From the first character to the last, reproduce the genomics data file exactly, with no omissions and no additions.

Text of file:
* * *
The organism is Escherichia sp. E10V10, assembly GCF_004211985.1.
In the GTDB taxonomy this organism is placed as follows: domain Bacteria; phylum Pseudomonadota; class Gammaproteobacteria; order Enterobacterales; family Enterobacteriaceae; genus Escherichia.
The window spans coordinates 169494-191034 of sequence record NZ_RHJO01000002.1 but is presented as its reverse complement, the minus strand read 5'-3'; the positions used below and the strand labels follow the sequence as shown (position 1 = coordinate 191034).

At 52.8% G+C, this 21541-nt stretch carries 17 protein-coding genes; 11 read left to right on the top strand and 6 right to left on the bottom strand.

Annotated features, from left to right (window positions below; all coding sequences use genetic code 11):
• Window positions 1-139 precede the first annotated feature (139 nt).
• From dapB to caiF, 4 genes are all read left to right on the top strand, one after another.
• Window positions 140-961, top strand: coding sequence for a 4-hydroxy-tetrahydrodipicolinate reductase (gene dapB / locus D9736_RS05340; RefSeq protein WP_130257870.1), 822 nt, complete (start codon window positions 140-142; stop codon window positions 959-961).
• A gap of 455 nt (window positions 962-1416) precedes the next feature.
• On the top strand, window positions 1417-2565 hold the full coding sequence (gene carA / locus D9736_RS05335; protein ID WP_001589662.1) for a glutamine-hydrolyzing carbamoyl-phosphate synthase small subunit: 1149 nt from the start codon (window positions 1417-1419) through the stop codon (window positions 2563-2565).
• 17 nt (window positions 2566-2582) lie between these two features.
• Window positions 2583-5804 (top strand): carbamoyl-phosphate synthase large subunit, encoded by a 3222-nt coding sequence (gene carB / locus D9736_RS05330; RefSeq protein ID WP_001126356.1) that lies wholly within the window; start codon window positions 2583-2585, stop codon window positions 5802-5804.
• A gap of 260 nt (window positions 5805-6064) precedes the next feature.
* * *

The organism is Escherichia sp. E10V10, assembly GCF_004211985.1.
In the GTDB taxonomy this organism is placed as follows: domain Bacteria; phylum Pseudomonadota; class Gammaproteobacteria; order Enterobacterales; family Enterobacteriaceae; genus Escherichia.
The window spans coordinates 169494-191034 of sequence record NZ_RHJO01000002.1 but is presented as its reverse complement, the minus strand read 5'-3'; the positions used below and the strand labels follow the sequence as shown (position 1 = coordinate 191034).

At 52.8% G+C, this 21541-nt stretch carries 17 protein-coding genes; 11 read left to right on the top strand and 6 right to left on the bottom strand.

Annotated features, from left to right (window positions below; all coding sequences use genetic code 11):
• Window positions 1-139 precede the first annotated feature (139 nt).
• From dapB to caiF, 4 genes are all read left to right on the top strand, one after another.
• Window positions 140-961, top strand: coding sequence for a 4-hydroxy-tetrahydrodipicolinate reductase (gene dapB / locus D9736_RS05340; RefSeq protein WP_130257870.1), 822 nt, complete (start codon window positions 140-142; stop codon window positions 959-961).
• A gap of 455 nt (window positions 962-1416) precedes the next feature.
• On the top strand, window positions 1417-2565 hold the full coding sequence (gene carA / locus D9736_RS05335; protein ID WP_001589662.1) for a glutamine-hydrolyzing carbamoyl-phosphate synthase small subunit: 1149 nt from the start codon (window positions 1417-1419) through the stop codon (window positions 2563-2565).
• 17 nt (window positions 2566-2582) lie between these two features.
• Window positions 2583-5804 (top strand): carbamoyl-phosphate synthase large subunit, encoded by a 3222-nt coding sequence (gene carB / locus D9736_RS05330; RefSeq protein ID WP_001126356.1) that lies wholly within the window; start codon window positions 2583-2585, stop codon window positions 5802-5804.
• A gap of 260 nt (window positions 5805-6064) precedes the next feature.